Iconic skylines are a trademark of cities around the world – a row of skyscrapers in New York, the Burj Khalifa in Dubai, the Eiffel Tower in Paris or the London Eye in London. But imagine a city with a skyline of thermal power plant chimneys spewing smoke? Welcome to Korba.
In Korba, no matter which direction one looks, a thermal power plant adorns the skyline. And their all-round impact is visible everywhere – blackened trees and leaves, piles of ash on the roadside and black smoke hitting the face.
Popularly known as the power hub/power capital of Chhattisgarh, Korba is a major mining, power and industrial centre and is less than 250 km away from the state’s capital city, Raipur. But as one approaches Korba, the road for the last 50 km comprises of only potholes.
Chhattisgarh is bestowed with all kinds of minerals, such as gold, iron ore, tin, bauxite, diamond and coal. It has around 18% of India’s total coal deposits, 20% of India’s iron ore and 35% of tin ore. But that has not translated into fortune for locals who are either displaced from their lands, fighting for proper rehabilitation and resettlement or forced to live with extreme air and water pollution.
It has been estimated that there is around 44,483 million tonnes of coal in 12 coalfields in Chhattisgarh, in Raigarh, Surguja, Koriya and Korba districts. It ranks second among states in India’s coal production. Most of the coal deposits are of power grade.
As Mongabay-India journeyed across the state, the resulting impact on the environment and health of residents is clearly visible. With elections coming up in the state this month, will the plight of people from Korba and other parts of Chhattisgarh be an influencing factor?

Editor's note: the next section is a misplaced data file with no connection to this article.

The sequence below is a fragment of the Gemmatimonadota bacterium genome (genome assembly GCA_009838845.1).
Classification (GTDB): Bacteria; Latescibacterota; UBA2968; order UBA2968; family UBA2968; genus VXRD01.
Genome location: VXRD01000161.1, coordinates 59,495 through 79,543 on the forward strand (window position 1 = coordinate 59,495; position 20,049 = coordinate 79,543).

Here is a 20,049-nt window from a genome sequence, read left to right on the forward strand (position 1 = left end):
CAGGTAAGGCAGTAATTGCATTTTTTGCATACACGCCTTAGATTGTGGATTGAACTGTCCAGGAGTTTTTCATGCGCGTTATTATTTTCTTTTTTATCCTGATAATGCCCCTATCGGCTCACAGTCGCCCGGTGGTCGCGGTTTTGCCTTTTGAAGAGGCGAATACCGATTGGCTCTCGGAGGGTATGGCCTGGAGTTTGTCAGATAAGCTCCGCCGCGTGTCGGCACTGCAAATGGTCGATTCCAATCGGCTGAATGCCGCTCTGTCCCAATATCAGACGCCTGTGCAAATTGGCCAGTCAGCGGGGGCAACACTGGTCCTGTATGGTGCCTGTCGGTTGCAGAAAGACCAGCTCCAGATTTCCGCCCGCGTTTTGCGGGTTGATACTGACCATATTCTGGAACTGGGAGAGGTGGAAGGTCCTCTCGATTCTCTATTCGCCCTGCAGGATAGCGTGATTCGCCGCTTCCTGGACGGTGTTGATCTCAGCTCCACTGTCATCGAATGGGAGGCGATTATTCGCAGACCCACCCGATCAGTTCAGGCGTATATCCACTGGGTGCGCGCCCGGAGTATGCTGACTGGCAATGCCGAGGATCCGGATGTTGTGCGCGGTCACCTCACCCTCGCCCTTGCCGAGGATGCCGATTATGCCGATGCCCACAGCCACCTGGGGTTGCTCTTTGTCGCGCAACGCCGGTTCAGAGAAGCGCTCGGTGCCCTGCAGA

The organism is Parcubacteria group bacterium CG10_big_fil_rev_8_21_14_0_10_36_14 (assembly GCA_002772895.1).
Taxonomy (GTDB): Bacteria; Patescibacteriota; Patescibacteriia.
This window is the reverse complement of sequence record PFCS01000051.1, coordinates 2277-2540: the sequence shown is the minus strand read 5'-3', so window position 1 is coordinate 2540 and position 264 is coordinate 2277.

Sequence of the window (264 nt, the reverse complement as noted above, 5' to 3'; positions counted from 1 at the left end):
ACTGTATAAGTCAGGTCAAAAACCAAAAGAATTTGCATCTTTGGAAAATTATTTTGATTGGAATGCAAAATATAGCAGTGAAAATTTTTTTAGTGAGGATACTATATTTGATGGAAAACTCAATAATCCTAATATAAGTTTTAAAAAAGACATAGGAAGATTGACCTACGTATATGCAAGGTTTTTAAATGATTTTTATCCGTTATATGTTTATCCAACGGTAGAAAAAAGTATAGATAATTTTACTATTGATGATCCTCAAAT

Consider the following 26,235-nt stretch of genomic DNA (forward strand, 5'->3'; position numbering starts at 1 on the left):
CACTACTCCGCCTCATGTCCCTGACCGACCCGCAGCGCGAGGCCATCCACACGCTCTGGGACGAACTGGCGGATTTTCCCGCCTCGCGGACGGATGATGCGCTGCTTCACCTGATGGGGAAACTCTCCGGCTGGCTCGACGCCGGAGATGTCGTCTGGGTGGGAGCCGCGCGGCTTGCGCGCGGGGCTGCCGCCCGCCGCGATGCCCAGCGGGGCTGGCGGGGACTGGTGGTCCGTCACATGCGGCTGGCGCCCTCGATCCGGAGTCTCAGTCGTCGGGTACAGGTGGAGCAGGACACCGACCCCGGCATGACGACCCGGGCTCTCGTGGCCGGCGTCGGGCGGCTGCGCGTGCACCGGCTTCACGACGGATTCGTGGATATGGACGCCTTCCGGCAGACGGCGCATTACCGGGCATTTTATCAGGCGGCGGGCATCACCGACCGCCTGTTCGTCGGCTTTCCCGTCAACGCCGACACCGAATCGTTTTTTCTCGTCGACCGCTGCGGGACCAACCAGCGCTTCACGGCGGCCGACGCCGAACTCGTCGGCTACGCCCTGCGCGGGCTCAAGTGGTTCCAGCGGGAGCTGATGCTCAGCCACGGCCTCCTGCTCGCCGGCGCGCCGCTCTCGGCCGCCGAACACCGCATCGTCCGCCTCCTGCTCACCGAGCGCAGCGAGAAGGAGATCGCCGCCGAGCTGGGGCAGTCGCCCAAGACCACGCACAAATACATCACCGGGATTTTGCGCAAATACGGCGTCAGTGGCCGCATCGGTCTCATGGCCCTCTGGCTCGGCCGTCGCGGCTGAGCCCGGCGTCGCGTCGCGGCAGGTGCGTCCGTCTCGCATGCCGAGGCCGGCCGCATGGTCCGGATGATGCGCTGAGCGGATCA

Mining, power plants take a toll
Coal is the major mineral in Korba and its abundance has led to mining and power industry leaders setting up shop in the area. Korba is home to South Eastern Coalfields Limited, NTPC, Bharat Aluminium Company Limited, Aryan Coal Benefications Private Limited among others.
However, according to activists, unchecked and unregulated mining in the area is not only harming the environment but having a disastrous effect on agriculture, air quality and people’s health.
In Korba, transportation of coal in open trucks is common and so is the poor quality of air and water. The majority of two-wheeler riders are forced to wrap cloth over their faces to avoid inhaling the black smoke. The case of huge quantities of dust settling over vehicles within hours of being cleaned is a common scene and an everyday affair.
There are multiple ongoing cases against the industry for not rehabilitating those displaced by projects or mines dismissing the argument that industry brought development to the area.
“There is complete lawlessness and violation of all rules possible. The conditions on which mines and power plant projects got clearance are being violated. There are so many cases that are going on against them either in the Bilaspur High Court or the National Green Tribunal,” Laxmi Chauhan, an activist in Korba, told Mongabay-India.
“There are so many instances where coal mines have got clearance for expansion but as they were unable to secure land adjacent to mines for expansion, they started digging deeper at the present sites, which is a clear violation of the rules,” Chauhan added.
Scores of mines and power plants in the area also resulted in hundreds of villagers being displaced from their lands. Sadly, their rehabilitation and resettlement is in a poor state of affairs.